Skyway Pier Fishing


#1

Some good fishing off the Skyway Fishing Peir Saturday. Caught some spanish mackerel and snapper. Only one snapper was a keeper. Got to be 10 inches or more. And it’s the law you have to use circle hooks and that makes it a chalenge to hook em. Still lot of fun when there biting.
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#2

Man, that sounds like a good day!


#3

Any day fishing is a good day. When you actually catch fish, it’s just a bonus.


#4

Those snapper are really good eating. That looks like a Mangrove Snapper. Nice catch.


#5

Used to see folks fishing from there all the time when I lived down there. Heard there was some monster groupers just waiting to be caught!

Butch B.


#6

Ye

Yes some monster grouper for sure. Course I didn’t catch any. The dolphins were jumpin, herds of stingray. One guy caught a baby shark.
And I made a new friendIMG_4119


#7

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#8

I went out again today with my neighbor Joe. He has a boat so we anchored under the Skyway and by did we hit the jackpot. Fish dinner tonight.IMG_4158IMG_4160IMG_4162


#9

Alright!


#10

I envy you! We never catch fish like that off any pier in GA… you’re lucky to catch a red or trout. I’m headed to Port St Joe this weekend for some inshore fishing. I absolutely love fishing there. It’s awesome that you can see the trout before they hit


#11

@Roger113 Have you ever smoked your fish? If so, do you have a favorite brine and smoking method to share?


#12

It wasn’t directed to me, but that never stops me :slight_smile:
Here’s a great recipe I use on salmon filets, but I would think it would work on other fish as long as it is a pretty decent thickness.

  1. Skin and debone the filets. Marinate the filets in dark rum for about 15 minutes. Drain it and blot it dry. If there are college kids around, you could probably sell the slightly used rum.
  2. Make a fish cure from 1 cup brown sugar, 1/2 cup course salt and 1 tablespoon pepper.
  3. In a casserole dish make a bed of the cure with a little less than half the cure. Lay the filet(s) on it and put the rest of the cure on top (cover it). Pat it in there. Cover with saran wrap and put it in the fridge for about 4 hours.
  4. Rinse the cure off the filets and pat dry. They can hold at this stage for a while in the fridge if you aren’t ready to cook.
  5. Oil the grate well. Cook on indirect heat with lots of smoke. I do it pretty hot (300) and it’s done in 15 to 20 minutes. You poke it to see if it is firm and flakes (if so, it’s done). Some people like colder smoking. I’ve tried it and it didn’t make a huge difference to me. The kind of smoke is personal preference. I usually did pecan or hickory (they are similar). Others swear by fruit woods, but I am a southern guy.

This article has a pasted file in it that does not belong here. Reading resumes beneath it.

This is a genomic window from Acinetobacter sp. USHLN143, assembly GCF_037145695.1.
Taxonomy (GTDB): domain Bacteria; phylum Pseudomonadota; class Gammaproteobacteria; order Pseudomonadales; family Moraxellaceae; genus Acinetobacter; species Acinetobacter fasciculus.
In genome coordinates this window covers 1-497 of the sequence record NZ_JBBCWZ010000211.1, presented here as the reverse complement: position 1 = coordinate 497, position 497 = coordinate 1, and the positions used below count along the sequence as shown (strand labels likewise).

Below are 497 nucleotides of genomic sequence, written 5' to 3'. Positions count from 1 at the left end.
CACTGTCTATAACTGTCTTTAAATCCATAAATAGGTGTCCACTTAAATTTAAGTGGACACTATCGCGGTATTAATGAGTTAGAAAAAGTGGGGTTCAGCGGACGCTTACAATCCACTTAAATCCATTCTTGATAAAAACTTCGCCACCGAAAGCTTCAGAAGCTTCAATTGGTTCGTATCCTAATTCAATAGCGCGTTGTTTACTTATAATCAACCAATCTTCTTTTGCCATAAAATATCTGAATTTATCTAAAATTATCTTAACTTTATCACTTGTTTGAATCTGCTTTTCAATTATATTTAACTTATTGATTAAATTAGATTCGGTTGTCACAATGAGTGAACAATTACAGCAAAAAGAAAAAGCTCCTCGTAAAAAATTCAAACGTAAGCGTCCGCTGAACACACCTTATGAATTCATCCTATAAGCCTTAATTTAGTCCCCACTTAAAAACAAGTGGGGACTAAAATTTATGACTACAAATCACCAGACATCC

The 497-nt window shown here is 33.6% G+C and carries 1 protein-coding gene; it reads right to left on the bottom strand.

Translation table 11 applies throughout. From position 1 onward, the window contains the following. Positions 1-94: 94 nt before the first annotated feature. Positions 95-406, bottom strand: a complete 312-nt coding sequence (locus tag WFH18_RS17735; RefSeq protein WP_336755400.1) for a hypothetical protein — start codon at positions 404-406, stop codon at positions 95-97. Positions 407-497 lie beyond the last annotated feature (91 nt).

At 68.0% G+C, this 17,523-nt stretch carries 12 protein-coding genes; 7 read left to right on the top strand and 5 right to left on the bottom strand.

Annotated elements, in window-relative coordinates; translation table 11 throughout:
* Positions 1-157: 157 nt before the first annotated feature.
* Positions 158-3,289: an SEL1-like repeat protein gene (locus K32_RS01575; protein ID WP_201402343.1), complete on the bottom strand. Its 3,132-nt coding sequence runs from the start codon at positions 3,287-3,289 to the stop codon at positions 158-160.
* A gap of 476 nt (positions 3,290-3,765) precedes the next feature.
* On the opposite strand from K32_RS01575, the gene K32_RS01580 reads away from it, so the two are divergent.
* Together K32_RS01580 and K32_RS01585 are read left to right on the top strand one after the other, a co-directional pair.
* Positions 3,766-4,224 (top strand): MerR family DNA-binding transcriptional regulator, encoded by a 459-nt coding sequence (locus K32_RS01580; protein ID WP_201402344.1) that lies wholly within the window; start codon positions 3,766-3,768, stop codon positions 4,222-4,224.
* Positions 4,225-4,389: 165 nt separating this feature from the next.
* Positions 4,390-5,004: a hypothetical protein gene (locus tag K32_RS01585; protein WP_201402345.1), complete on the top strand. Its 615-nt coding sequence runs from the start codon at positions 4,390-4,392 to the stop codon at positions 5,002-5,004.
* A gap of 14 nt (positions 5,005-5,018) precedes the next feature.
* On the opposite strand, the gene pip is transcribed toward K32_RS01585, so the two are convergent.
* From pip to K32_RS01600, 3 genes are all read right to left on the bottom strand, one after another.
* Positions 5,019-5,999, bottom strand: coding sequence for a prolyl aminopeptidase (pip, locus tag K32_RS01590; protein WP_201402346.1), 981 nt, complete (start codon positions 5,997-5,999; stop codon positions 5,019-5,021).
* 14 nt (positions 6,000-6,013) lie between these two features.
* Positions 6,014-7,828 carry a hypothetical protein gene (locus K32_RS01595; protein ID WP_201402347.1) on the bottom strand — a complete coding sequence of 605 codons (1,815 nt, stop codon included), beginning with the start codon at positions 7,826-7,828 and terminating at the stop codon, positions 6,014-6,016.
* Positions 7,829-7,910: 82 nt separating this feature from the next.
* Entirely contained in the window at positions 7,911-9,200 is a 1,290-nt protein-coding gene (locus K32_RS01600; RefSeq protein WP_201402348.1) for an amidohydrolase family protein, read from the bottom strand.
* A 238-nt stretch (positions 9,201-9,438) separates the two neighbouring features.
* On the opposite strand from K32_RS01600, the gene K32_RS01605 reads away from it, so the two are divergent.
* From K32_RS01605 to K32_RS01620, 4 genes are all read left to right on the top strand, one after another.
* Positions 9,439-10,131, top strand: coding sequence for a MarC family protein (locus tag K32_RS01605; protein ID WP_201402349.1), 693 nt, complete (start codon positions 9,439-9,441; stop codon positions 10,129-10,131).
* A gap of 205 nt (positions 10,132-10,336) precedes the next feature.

6. It is actually best at about room temperature or cooler. Admittedly, it doesn’t all make it to being cool again. I often eat a meal with it warm, but the leftovers are actually better.

#13

I’m glad you jumped in @Mike_R. Thanks for sharing!

Hopefully that’ll set a precedent for others to post their smoking tips and recipes!


#14

Holy cow, don’t smoke a snapper! Don’t deep fry it either. Snapper should be fileted, skinned, and fried “light.” In a hot skillet with just enough oil in the skillet to keep it from sticking. Snapper is a world class light flavored fish. Just squeeze a little lemon on the filet and you’ll have about the best fish dinner you can get.

If you get a spotted sea trout, prepare it similarly but throw some thin sliced almonds in the pan with the fish, brown up the almonds. Serve it with the almonds and lemon wedges. Flounder is the same, almonds are optional. Be careful with flounder, if you look at it, it is probably done. I’m in the camp with those that claim flounder might be the best tasting fish - no strike that. But flounder is really good. (More work to clean though.)

If you get a redfish you really have to blacken it. I like Obie’s blackening spice (look it up on the web, all his stuff is good). Have to have a fileted, skinned fish (the bones are tough to deal with, work around them or saw through and pull them out with pliers), apply the blackening spice as directed on the package, put it in a very hot cast iron skillet. It will smoke a lot, I only cook them when there is a really good ventilation hood or outside on a bbq. I don’t want to share my fish with the fire department. It cooks fast - less than ten minutes.

What do you do with grouper? Personally, I prefer blackening, but that is a fish that stands up to being deep fried. Grouper is good just about any way you cook it. You just can’t go wrong with a fish like that. Pompano is another outstanding fish. But they aren’t typically around in big numbers by the time I can vacation so I have limited experience with them.

Yep, I’m headed to the Florida panhandle for two weeks this year. Fishing every day and doing a lot of cooking. It is going to be great. I’m making myself hungry just typing this up.


#15

No don’t have a smoker but my neighbor has been smoking some chickens for me and he’s got me sold on getting one. I’ve had smoked mullet. That’s really good


#16

mullet. isent that a hockey haircut.
im sorry english is not my native language.
i have to start using dictionary.
or else im gonna fit in the banjo reputation :slight_smile:


#17
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#18

rofl good one